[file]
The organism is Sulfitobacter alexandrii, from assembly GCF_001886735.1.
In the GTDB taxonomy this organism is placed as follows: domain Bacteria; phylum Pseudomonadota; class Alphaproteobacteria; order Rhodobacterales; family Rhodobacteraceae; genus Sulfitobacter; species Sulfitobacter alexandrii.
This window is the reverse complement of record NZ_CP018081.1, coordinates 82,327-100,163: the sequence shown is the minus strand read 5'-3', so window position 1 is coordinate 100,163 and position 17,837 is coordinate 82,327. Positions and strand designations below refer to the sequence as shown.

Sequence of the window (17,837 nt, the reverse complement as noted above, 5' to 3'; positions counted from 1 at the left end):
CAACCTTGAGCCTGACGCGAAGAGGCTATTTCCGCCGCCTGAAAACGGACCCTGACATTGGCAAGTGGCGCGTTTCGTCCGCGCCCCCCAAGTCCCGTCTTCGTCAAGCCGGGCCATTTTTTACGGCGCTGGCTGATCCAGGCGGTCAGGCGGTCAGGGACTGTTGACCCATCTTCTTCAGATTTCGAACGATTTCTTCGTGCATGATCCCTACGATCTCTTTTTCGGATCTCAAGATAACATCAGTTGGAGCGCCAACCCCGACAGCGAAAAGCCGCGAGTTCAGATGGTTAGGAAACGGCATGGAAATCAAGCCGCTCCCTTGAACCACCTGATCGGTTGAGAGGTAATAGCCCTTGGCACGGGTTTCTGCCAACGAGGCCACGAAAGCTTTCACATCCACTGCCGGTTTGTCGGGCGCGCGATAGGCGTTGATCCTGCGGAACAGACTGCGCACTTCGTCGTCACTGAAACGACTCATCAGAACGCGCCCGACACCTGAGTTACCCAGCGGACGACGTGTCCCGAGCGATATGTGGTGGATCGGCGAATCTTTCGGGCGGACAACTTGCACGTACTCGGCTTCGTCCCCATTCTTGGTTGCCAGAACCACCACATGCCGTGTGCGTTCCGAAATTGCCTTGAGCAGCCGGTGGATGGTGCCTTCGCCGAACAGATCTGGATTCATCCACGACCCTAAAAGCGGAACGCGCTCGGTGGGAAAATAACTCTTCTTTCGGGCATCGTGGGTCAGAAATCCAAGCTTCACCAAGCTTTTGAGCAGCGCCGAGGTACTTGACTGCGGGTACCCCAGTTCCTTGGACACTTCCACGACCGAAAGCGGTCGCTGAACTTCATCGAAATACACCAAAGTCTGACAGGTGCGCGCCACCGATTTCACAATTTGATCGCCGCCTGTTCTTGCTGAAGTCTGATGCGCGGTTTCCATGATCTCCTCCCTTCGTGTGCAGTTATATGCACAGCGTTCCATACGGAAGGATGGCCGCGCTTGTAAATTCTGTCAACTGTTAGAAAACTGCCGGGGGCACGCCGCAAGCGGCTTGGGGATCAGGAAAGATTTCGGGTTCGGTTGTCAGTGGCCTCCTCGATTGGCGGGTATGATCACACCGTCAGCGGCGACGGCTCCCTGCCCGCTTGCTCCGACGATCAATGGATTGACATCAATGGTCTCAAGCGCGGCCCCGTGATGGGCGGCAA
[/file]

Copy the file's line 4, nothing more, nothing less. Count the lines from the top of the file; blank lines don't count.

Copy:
Sequence of the window (17,837 nt, the reverse complement as noted above, 5' to 3'; positions counted from 1 at the left end):